We Are A Collection of Our Experiences 
    When we have new experiences, we grow. My biggest professional growth spurts in the past five years either happened from taking on a challenge that was a stretch from my core competencies, jumping on a project or engagement doing something I had not done before. Once we do it—whether we "succeed" or not, we learn from the experience. And learning is growing. 

    You Have To Make Time For Yourself
    The higher you move up in an organization, the more people expect you to give of yourself. Giving is a noble thing and many of the great leaders I know are generous with their time, knowledge and attention. But nobody is going to help you make the time for yourself to replenish your well. I've learned to block out some time on the calendar so I can catch my breath—on weekends, I'll huddle in my office or a coffee shop. In the past five years especially, I've learned that time is precious and should be treated as such. 

    Five years is half a decade—no doubt that I've still much to learn, but it's definitely more fun learning by being surrounded by great people who strive to do great things. 

     
  • feedwordpress 01:40:04 on 2014/05/19 Permalink
    Tags: Business, , Innovation Report, Jill Abramson, Leak, ,   

    The New York Times Innovation Report is Both a Manifesto and Warning For Entrenched Organizations 

    "To improve is to change; to perfect is to change often"
    ~Winston Churchill

    There are few documents, articles or any media for that matter that capture and illustrate the complex yet efficient nature of disruption than the New York Times 2014 Innovation Report. Recently leaked, presumably in some connection with the dismissal of executive editor Jill Abramson the 91 page report has been somewhat eclipsed by the debate around Abramson. But while that story has been garnering the most attention in the media—it is the innovation report which needs to be read cover to cover by anyone whose work includes a digital media component. 

    Scratch that—anyone who works should read it. And you have no excuse—I'll make it easy for you. You can download the PDF from here. Print it out or save it to your iPad/tablet but just READ IT. After spending a few hours with it myself over an evening, my conclusion was that the document, while not earth shattering in the recognition of disruption nor the recommendations to combat it—it paints an eerily detailed portrait of an entrenched organization struggling with itself to adapt, change and succeed in a world that no longer recognizes the New York Times as king of the hill. If you read between the lines as you digest the information, it is astonishingly insightful.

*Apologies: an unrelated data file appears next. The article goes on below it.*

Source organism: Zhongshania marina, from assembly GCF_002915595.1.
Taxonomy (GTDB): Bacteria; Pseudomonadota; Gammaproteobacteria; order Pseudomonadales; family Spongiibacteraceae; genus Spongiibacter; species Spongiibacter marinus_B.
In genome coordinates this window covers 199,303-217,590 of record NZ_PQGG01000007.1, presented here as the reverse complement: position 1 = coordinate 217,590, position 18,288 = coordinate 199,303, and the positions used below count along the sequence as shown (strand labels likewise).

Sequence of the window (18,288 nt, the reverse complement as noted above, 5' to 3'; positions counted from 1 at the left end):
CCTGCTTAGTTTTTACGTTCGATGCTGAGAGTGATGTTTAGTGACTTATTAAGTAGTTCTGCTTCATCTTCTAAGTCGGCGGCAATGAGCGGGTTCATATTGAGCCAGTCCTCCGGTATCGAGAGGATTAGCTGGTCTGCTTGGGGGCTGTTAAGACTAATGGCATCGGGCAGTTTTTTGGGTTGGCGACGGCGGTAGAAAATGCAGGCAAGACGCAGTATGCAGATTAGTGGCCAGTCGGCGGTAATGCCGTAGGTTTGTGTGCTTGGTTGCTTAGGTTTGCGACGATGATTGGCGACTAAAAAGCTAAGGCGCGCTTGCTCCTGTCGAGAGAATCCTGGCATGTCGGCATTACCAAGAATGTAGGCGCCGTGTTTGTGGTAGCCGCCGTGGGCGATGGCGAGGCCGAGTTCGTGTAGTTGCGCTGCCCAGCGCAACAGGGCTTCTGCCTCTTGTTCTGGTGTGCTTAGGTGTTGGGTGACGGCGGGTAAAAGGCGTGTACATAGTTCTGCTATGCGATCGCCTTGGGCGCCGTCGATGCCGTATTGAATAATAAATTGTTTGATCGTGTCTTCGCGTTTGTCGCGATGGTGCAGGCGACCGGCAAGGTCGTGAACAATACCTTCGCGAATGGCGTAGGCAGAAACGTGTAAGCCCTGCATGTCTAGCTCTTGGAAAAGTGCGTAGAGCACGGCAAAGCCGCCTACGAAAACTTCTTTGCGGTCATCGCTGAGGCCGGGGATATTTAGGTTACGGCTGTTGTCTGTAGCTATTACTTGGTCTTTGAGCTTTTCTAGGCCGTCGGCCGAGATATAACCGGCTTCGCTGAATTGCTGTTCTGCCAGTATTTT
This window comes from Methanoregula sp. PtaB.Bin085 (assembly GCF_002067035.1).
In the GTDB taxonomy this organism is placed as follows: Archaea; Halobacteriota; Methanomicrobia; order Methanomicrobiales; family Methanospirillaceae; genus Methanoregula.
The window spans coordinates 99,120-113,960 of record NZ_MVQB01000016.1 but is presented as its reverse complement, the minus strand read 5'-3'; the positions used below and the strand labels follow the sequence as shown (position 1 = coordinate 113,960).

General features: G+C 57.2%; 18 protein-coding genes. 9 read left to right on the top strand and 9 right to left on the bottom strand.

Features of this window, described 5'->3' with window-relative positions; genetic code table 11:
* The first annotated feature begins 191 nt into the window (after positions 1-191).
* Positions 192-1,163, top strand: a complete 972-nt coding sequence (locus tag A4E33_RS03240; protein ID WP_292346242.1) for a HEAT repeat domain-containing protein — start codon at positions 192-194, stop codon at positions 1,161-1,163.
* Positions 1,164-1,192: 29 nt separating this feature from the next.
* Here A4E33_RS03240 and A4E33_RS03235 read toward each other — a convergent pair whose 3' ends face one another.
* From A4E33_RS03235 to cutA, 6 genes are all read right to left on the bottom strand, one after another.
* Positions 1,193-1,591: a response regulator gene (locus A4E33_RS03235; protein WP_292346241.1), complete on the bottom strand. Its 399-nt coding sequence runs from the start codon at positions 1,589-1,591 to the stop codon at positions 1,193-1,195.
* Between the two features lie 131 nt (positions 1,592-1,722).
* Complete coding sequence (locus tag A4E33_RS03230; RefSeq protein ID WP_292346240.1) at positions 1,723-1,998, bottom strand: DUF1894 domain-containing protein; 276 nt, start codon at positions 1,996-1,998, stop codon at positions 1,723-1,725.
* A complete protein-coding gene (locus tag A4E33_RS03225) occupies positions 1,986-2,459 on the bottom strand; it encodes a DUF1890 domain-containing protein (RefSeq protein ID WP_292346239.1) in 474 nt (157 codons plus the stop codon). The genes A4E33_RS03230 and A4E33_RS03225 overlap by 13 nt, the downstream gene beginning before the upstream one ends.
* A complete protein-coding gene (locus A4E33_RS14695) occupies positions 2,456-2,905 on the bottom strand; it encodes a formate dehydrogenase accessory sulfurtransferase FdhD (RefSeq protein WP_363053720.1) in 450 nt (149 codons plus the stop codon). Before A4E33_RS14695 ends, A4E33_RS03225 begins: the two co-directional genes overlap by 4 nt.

I don't think I can do the entire document justice, but I'm going to try to capture a few reoccurring themes that stood out for me. I'll also include quotes from the report—but again, please do yourself a favor and make the time to read it yourself. 

    Screen Shot 2014-05-18 at 8.42.00 PM
    Agility
    Page 32: "Launch efforts quickly, then iterate. We often hold back stories for publication, as we should, because they're "not quite there yet"...we can adopt a more basic form so that we start getting feedback from users and improve it over time"

    Agility in some form or another is a constant theme in the report surfacing as a response to the reason it was being championed; disruption. In fact the entire report is essentially a response to the disruption from competitors who move quickly and seem to have an intuitive understanding of customer media behaviors from mobile to social and beyond. The notion of agility highlights initiatives such as Snow Fall but also promotes a systematic approach to both experimentation and innovation highlighting setting goals and tracking progress. 

    Culture
    Page 38: "At The Times, we generally like to let our wok speak for itself. We're not ones to brag. Our competitors have no such qualms, and many are doing a better job of getting their journalism in front of new readers through aggressive story promotion".

    I could not help but feel the tension in culture in nearly every page of the report. Old vs. new, editorial standards vs. attention grabbing techniques, silos vs. open collaboration—you could almost feel the palpable struggle of an established organization grappling with itself. One of the areas where you could feel culture at play was in the section where the report discusses "connection" and puts forth the idea that journalists like Nick Kristof, David Carr and Charles Duhigg—all journalists who promote their own work are doing it right and these skills can be taught. it remains to be seen if the organization can stomach a small army of staff who have built personal brands at scale and leverage them for mutual benefit. Ultimately the document evangelizes a "digital first" movement to be embraced in all corners of the organization, de-emphasizing the front page, print and other hold outs from a previous era. Some would question if it's too late—but that's where the report is rooted. 

    Customer Centricity
    Page 60: "The many business-side development and roles which we refer to as "Reader Experience" throughout this report —need to work more closely with the newsroom instead of being kept at arm's length."

    I debated on elevating this, but I think it's a macro theme in the report and it's not unusual for any organization, especially a large one that has enjoyed dominance in market for a time to lose sight of how their customers think, act and behave as it relates to the world you have in common. There are numerous areas in the report that reference how the NYT's competition have seemingly mastered timeliness, relevance or features which media consumers can't get enough of. The report also goes into some detail about the silos the organization needs to work through as an impediment to serving the modern needs of customers. it seems elementary, but there's enough evidence to support a concerted effort to make "Reader Experience" a top priority.